Panic, damage after deadly Philippine quake
Residents fled their houses in panic overnight on Friday as aftershocks hit the central Philippines a day after a 6.5-magnitude earthquake killed two people and injured at least 72 others, authorities said.
Rescuers pulled out 13 trapped people from a collapsed commercial building late Thursday in the town of Kananga on Leyte island, near the epicentre of the quake, local officials said.
Three provinces in the region remain without power while all schools are closed in Leyte as authorities assess the damage.
“Some residents ran out of their homes when they felt aftershocks. Some had panicked but many stayed calm because we just had an earthquake drill and they know what to do in times of disaster,” Office of Civil Defense regional spokesperson Pebbles Lluz told AFP.
The two fatalities were an 18-year-old woman who was hit by falling debris in Ormoc City in Leyte, while one body was retrieved from the collapsed building in Kananga.
The earthquake also damaged houses and schools, left cracks in highways and caused landslides, authorities said.
Geothermal plants in Leyte, its main source of power, were also hit according to the provincial government.
Local airlines have meanwhile cancelled flights to Ormoc City on Leyte island.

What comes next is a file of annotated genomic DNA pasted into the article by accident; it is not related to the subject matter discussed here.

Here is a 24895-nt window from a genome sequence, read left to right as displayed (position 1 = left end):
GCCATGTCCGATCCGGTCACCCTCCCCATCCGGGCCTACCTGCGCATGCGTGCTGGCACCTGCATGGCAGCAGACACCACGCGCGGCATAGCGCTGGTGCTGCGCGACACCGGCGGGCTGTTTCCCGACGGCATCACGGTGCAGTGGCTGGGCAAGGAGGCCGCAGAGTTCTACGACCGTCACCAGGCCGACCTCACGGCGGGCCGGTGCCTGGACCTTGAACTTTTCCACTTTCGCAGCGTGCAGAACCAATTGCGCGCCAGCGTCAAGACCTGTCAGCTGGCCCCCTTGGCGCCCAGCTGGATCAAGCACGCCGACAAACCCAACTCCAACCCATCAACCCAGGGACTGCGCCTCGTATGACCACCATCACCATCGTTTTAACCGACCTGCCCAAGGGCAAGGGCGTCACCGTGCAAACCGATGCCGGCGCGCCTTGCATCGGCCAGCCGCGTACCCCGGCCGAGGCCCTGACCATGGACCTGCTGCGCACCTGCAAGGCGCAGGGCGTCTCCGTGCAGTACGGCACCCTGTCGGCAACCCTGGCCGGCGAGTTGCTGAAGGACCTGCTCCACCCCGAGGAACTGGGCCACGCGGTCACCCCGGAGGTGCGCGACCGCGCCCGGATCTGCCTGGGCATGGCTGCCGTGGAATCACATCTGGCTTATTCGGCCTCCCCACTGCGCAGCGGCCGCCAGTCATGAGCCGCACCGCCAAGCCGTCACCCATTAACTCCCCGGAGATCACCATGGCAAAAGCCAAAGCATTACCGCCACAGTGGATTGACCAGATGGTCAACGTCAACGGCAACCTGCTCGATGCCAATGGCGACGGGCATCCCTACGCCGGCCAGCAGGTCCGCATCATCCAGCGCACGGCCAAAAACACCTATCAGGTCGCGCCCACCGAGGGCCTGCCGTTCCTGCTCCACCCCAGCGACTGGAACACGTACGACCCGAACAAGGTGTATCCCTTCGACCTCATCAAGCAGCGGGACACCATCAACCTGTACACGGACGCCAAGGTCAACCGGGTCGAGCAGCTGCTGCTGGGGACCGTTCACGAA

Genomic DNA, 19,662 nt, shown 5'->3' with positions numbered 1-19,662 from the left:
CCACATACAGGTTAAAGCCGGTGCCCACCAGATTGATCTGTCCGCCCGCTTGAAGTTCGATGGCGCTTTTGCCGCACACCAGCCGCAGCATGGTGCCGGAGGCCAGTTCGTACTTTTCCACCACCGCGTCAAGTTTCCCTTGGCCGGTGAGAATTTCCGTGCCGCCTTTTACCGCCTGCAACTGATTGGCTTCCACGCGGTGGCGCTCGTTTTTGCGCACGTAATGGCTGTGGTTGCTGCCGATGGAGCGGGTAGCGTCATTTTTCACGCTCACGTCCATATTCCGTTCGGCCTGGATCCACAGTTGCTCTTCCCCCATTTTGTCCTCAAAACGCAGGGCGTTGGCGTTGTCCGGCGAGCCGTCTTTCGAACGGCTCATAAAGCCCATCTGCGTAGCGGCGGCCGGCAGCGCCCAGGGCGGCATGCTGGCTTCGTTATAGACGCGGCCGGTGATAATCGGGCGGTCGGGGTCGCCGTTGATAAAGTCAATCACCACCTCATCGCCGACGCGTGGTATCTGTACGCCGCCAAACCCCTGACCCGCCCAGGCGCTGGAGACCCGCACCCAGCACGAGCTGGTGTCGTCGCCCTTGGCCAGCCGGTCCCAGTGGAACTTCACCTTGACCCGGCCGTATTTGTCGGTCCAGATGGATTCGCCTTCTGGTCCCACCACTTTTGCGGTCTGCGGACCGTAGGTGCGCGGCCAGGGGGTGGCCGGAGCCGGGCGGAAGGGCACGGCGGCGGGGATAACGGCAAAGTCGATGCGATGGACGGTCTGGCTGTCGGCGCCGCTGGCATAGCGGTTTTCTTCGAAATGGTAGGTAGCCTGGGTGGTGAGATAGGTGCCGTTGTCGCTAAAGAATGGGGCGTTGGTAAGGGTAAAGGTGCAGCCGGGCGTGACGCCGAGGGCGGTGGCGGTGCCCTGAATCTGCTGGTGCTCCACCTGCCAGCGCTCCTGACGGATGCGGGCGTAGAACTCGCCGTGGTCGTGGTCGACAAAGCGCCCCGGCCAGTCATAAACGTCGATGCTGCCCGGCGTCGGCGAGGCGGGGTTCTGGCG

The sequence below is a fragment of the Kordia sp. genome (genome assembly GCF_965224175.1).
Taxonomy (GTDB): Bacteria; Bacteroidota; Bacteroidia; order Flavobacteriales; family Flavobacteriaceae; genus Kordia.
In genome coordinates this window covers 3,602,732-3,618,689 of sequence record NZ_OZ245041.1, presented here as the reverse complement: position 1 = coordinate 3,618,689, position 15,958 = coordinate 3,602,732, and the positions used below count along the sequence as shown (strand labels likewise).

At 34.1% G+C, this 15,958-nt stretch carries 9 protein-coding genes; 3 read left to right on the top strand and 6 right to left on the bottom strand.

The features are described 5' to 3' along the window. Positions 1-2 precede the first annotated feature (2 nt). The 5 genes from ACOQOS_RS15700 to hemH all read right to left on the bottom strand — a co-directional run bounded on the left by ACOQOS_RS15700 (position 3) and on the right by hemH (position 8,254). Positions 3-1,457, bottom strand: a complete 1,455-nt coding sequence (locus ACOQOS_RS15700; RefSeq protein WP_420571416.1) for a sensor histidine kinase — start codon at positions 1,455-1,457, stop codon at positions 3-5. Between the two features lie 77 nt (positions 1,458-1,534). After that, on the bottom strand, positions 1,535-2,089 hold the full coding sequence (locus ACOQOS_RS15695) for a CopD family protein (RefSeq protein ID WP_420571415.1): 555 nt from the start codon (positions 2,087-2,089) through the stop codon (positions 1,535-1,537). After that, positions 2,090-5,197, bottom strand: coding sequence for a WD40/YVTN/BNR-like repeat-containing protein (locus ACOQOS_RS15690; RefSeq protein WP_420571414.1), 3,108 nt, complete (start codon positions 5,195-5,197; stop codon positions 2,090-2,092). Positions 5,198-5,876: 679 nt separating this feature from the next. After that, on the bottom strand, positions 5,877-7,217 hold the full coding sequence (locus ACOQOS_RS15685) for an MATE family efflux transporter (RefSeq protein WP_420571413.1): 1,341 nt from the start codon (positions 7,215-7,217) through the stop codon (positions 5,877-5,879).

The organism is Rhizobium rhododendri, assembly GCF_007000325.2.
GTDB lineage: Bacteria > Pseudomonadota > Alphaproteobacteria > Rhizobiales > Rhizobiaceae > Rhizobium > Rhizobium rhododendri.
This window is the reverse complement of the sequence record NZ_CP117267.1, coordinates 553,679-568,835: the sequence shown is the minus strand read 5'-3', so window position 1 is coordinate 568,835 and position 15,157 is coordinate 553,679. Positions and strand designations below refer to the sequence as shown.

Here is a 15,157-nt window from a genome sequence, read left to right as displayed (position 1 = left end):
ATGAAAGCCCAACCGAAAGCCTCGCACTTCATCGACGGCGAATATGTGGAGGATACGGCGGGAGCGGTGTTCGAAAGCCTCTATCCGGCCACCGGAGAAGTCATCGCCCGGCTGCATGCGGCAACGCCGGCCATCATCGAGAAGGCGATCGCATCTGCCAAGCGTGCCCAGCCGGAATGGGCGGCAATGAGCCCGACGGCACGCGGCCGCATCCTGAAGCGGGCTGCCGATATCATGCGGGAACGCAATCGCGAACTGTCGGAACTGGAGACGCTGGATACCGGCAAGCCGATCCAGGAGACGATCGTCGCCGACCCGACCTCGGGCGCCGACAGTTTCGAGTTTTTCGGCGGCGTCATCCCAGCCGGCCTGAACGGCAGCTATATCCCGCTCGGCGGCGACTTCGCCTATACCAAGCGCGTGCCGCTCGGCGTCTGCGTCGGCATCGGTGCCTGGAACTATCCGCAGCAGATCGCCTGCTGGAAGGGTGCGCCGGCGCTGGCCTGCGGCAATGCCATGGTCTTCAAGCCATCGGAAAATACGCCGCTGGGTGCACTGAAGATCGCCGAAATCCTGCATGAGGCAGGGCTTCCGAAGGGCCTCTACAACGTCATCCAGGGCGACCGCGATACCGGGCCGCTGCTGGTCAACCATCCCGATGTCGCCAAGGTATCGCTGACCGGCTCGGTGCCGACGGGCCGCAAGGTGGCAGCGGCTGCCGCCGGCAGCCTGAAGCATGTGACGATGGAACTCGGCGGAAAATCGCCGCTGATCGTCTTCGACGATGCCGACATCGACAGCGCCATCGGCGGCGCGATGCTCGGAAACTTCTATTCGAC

“The centre of the earthquake was in mountainous villages so we will only get a clearer picture of the impact once we reach these areas,” Mina Marasigan, spokeswoman for the Philippine disaster-monitoring agency, told AFP.
The quake hit at a depth of around six kilometres (four miles), the US Geological Survey said.
In February, a 6.5-magnitude quake killed eight people and left more than 250 injured outside the southern city of Surigao.
The following month a 5.9-magnitude tremor killed one person there in March.
Before the Surigao quakes, the last fatal earthquake to hit the Southeast Asian nation was a 7.1-magnitude tremor that left more than 220 people dead and destroyed historic churches in the central islands in October 2013.
The Philippines lies on the so-called Ring of Fire, a vast Pacific Ocean region where many earthquakes and volcanic eruptions occur.
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